The New York City police are planning a controversial new tracking program to screen and follow every vehicle entering lower Manhattan.
The plan known as 'Operation Sentinel' would utilize high tech surveillance cameras to scan drivers' license plates.
It would also install removable road blocks and radiological sensors throughout a 50-mile radius.
Seven vehicle crossings into the city, the Brooklyn-Battery, Holland, Lincoln and Queens-Midtown Tunnels, and the George Washington, Henry Hudson and Triborough Bridges, would be equipped with such devices.
Cameras would also photograph every car entering the World Trade Center site via five checkpoints manned by police officers.
"We can't deny the reality that we've had two attacks at that location, two successful terrorist attacks," Police Commissioner Ray Kelly said. "It will be, if it's not hardened, a very attractive terrorist target."
"So we certainly want to work with the community, we want to make it an open site, but it has to be safe," he said. "And we believe it will be the safest business community in the world."
Civil liberties groups have expressed privacy concerns about the project.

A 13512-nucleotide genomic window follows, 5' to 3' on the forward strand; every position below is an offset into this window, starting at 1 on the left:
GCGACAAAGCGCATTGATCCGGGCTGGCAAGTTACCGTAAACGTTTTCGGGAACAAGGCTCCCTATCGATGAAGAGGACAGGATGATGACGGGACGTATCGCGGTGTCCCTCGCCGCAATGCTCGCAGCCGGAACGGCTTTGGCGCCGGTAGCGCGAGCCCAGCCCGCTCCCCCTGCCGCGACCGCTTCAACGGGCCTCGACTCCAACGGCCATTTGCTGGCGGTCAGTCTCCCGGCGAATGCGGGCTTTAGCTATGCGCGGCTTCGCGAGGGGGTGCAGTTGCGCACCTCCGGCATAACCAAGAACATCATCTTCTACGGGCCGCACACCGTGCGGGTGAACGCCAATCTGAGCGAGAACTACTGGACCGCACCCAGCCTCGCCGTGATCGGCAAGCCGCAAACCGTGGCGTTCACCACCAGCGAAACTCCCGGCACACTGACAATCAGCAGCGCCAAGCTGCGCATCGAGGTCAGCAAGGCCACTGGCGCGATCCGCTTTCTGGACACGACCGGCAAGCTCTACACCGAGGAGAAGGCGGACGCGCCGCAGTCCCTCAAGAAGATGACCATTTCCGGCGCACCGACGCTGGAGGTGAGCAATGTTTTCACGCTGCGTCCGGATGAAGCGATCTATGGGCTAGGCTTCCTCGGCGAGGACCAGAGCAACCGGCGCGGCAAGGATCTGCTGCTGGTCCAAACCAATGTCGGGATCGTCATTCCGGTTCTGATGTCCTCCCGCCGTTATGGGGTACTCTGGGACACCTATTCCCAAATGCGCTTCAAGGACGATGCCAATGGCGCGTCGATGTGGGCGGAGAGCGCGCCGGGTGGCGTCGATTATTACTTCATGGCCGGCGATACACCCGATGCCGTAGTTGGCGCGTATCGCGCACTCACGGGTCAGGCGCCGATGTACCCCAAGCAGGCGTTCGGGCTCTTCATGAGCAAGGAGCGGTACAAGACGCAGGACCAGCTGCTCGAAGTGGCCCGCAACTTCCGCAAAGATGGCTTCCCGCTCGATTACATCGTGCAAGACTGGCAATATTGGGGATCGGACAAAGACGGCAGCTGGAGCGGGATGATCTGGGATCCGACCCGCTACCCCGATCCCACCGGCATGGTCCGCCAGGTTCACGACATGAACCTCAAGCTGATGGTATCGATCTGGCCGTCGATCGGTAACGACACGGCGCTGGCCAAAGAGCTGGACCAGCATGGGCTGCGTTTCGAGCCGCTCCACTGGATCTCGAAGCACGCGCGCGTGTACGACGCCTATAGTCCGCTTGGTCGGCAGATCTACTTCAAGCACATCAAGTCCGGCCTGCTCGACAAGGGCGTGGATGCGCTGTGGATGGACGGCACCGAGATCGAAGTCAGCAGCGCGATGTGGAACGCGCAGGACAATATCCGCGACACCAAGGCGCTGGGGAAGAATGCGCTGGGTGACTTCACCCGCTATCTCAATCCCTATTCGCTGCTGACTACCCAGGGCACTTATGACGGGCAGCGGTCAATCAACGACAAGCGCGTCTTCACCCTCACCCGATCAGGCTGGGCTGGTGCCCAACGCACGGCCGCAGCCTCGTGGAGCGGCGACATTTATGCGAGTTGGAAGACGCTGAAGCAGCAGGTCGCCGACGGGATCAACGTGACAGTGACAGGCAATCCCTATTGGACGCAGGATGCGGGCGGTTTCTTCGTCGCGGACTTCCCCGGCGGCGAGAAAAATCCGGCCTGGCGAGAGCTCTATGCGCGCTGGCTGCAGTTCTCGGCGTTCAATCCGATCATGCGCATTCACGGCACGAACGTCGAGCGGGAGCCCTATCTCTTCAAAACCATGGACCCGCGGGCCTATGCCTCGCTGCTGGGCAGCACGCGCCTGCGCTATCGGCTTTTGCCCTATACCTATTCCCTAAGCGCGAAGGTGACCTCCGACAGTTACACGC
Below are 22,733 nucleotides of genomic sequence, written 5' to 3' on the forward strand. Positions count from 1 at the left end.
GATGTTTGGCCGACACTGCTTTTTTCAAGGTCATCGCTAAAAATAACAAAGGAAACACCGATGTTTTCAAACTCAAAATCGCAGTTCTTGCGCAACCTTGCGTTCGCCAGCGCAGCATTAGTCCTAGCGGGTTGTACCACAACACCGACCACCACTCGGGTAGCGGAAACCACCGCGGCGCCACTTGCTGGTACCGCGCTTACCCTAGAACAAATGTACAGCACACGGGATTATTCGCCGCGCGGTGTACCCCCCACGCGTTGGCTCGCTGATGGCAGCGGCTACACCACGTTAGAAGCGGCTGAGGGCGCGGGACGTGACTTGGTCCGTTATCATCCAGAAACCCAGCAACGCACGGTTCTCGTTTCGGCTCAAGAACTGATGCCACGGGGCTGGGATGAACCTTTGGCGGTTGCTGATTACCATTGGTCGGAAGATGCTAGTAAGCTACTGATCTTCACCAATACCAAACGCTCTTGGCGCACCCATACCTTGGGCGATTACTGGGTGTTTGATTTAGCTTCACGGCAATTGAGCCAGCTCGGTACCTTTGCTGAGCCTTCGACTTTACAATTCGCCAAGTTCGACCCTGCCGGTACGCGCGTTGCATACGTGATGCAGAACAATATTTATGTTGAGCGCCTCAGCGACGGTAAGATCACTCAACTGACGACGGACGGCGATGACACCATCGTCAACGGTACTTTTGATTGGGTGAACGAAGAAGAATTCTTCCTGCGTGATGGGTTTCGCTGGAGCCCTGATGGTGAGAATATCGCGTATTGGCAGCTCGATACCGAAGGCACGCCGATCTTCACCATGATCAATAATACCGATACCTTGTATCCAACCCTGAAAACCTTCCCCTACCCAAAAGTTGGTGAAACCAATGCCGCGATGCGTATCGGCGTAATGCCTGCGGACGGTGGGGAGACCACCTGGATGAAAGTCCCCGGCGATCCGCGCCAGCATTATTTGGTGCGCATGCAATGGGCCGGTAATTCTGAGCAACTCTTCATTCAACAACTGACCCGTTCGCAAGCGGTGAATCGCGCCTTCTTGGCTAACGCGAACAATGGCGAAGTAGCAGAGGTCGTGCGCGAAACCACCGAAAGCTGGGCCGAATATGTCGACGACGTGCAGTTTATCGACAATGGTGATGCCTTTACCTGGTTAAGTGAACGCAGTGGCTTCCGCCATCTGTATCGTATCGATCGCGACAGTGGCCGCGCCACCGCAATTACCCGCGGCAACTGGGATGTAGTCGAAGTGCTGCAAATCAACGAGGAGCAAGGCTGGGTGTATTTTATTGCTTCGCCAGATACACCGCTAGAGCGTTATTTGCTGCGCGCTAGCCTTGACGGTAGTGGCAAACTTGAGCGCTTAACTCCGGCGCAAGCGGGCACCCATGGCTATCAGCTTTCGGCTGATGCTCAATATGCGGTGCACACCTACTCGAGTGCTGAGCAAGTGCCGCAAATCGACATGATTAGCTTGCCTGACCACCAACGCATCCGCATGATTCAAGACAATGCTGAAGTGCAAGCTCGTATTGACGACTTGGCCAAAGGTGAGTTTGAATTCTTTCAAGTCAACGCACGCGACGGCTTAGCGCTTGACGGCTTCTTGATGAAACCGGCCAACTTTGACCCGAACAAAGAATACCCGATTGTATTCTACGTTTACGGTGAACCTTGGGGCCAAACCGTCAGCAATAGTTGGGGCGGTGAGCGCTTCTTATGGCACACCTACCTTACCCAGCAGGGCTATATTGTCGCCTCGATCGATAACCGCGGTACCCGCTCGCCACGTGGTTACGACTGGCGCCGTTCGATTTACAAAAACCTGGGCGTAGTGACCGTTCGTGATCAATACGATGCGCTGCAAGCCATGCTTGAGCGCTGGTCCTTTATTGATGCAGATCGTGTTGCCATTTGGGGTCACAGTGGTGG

"This is a dragnet system that's going to result in millions of people ending up in the police department database," said Chris Dunn of the New York Civil Liberties Union. "It just goes far beyond what the police department's legitimate concerns are about terrorism or illegal activity."
Steven Emerson, executive director of the Investigative Project on Terrorism in Washington, agrees with the plan.
"It is one tool of ensuring that if there is somebody on a terrorist watch list or someone driving erratically, or if a pattern develops that raises suspicions, it gives them an opportunity to investigate further and - if need be - track down the drivers or the passengers," Emerson explained.
"The bottom line is they can't frisk everybody coming into Manhattan; they cannot wand everyone, as they do at airports," he said. "This is a passive collection of data that is not as personally invasive as what they do at airports."
City officials say the program could be launched within the next two years. However, the final costs of the program have not been determined.
Source: CBN News, NY1 News, New York Times